Ovviamente non tutti i giovani sono indifferenti e nichilisti e non tutti gli indifferenti e nichilisti sono giovani, ma le dimensioni del fenomeno sono quelle già dette. Attenzione: non sono dei bamboccioni che vivono nelle braccia protettive di mamma e papà; sono giovani fattivi, arditi, creativi. Ma la democrazia partecipata non rientra nei loro interessi. A questo si deve aggiungere che alcuni (molti) governi approfittano di quest’indifferenza e addirittura la anticipano sottraendo diritti politici al tessuto costituzionale sicché, quand’anche la maggioranza dei giovani cambiasse atteggiamento, i diritti concernenti la democrazia partecipata non ci sarebbero più o sarebbero stati fortemente ridotti Consegno ai nostri lettori queste considerazioni. Se mi leggono questo è un segno che vedranno questo fenomeno con analoghe preoccupazioni. Quei diritti mi riguardano anche personalmente perché, pur essendo vecchio, ne usufruisco e vedendoli ridotti o aboliti anche io protesto e me ne dolgo.

He is probably referring to a recent article by Thomas Friedman. Those belonging to our generation, who have lived both the end of the Cold War and 9/11 in our adult lives, have a clear perception of this decline. I am preoccupied for those who are younger and whose experience has been one of continuously shrinking democracy, accompanied by the deterioration of the quality of journalism too.


2015: the year of consistence and action

10906201_826047277437301_2463693655382188075_nWe read every Sunday Eugenio Scalfari’s editorial. Sometimes we agree, sometimes we disagree, sometimes we find it boring, sometimes too patronizing. Still it is our way for marking the Zeitgeist. It was so when we read the printed copy spread on a small table, sipping cappuccino prepared by the friendly Sebastian at the Bar Pavia in Rome. And it is so now, when we read the less sexy online edition on our kitchen table in Dusseldorf or in Berlin sipping a home-made cappuccino.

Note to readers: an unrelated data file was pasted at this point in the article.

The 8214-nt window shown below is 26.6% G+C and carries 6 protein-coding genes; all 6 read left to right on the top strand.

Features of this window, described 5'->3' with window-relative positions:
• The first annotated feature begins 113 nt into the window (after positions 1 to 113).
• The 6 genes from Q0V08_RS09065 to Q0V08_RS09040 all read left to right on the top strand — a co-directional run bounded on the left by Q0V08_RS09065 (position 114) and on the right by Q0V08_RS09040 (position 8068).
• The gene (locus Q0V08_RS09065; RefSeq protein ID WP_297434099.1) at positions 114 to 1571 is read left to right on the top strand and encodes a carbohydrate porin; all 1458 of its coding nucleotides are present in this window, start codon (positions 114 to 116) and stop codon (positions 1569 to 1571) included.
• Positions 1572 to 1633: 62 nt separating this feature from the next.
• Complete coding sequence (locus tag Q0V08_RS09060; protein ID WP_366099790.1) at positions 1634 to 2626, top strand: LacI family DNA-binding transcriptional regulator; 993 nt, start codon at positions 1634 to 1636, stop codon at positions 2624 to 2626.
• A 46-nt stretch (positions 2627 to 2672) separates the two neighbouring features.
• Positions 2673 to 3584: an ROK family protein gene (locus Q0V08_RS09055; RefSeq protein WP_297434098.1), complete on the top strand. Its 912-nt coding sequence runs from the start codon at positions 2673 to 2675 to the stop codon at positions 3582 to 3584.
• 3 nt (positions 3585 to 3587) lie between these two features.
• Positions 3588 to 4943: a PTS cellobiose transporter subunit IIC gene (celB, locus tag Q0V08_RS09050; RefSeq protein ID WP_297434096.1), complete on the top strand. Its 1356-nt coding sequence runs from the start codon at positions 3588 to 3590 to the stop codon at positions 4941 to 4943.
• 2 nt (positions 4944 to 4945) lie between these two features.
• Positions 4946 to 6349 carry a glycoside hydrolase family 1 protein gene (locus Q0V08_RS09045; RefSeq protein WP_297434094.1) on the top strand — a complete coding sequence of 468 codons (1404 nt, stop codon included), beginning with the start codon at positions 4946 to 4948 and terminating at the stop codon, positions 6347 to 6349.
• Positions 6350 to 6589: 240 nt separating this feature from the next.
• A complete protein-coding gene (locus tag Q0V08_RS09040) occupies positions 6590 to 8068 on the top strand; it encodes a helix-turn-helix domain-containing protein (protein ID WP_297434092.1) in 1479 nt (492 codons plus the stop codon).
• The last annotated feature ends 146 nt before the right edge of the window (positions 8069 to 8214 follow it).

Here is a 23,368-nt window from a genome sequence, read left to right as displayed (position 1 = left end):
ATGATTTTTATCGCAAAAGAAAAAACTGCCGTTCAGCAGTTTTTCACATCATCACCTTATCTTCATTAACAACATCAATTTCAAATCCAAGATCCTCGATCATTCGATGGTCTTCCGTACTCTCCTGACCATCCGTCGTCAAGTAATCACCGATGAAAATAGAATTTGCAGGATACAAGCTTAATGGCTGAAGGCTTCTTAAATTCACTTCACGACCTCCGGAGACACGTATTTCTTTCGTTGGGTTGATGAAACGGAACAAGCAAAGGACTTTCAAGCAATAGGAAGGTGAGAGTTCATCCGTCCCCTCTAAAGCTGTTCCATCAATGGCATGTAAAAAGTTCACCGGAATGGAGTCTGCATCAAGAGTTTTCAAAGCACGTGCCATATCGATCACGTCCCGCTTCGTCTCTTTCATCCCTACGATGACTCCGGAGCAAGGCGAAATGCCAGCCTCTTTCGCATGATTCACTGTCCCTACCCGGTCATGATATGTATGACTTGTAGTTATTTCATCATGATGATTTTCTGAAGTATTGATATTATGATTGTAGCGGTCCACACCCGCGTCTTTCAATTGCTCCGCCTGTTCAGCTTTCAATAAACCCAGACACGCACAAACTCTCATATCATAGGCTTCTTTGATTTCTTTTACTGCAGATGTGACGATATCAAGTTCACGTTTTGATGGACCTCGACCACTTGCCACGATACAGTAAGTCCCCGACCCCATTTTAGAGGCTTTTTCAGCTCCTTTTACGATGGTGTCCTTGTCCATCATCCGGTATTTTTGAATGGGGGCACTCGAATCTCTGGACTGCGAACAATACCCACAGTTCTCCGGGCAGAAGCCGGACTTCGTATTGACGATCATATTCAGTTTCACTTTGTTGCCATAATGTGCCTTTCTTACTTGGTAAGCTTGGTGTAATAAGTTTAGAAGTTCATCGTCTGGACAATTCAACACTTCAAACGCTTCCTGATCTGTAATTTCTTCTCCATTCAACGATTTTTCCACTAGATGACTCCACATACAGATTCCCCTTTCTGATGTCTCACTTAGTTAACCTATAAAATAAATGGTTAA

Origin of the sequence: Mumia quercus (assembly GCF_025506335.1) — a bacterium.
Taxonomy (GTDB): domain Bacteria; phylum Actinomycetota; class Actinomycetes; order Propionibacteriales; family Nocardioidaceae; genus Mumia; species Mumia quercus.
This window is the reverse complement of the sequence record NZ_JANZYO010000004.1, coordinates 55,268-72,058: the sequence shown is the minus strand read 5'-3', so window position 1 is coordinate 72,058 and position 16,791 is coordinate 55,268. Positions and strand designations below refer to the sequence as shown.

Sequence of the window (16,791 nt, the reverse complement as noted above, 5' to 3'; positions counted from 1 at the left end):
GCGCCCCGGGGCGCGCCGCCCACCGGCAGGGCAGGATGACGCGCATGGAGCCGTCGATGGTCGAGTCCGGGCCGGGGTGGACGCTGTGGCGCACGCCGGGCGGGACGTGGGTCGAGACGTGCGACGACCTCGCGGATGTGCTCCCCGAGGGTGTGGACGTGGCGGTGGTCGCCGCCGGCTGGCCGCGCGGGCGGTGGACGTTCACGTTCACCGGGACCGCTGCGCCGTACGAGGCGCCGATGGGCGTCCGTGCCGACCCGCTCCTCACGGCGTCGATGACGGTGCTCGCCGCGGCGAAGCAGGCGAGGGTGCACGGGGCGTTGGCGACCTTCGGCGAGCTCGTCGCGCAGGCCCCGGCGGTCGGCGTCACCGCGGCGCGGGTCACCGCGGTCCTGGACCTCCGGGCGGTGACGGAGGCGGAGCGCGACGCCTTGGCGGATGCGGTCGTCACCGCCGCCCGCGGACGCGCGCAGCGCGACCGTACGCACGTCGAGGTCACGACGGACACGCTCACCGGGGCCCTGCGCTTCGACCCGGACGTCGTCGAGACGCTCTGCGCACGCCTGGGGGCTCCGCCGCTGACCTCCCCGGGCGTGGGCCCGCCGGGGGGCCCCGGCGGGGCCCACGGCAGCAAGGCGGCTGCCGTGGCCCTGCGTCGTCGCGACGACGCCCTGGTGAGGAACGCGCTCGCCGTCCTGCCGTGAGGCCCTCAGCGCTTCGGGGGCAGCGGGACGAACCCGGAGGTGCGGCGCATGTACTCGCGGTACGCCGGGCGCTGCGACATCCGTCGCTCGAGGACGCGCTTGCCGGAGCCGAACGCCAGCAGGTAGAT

The editorial published on December 28th contains yet another sad truth, the lack of consistence and action in our native country, Italy. And then yesterday our berliner-roman friend Betta shared on fb a post by blogger Claudio Gnessi which, on a roman neighborhood scale, deals with the same problem.

Consistence and action. And lack of. And the reasons why. Continue reading ‘2015: the year of consistence and action’


Guns and zucchini

In these days another chapter of the post-democratic scenario is on stage. Milan has been covered in billboards associating judges and the brigate rosse. Brigate rosse killed many judges, but the reality is no longer important in Italy. It’s the narrative, the story pushed down the throat of the general public what matters. They rewrite history. I told you, the more I live in Italy the more I recognize the patterns of 1930s Weimar Republic.

Today Repubblica’s Friday magazine, “Il Venerdì” quotes a famous cover of Der Spiegel. It’s the same cover as Der Spiegel but with vegetables instead of spaghetti. “La mafia a tavola: vegetables, meat, fruit, cheeses, bread: clan by clan see who’s controlling our daily grocery shopping, and who turns a profit from it”.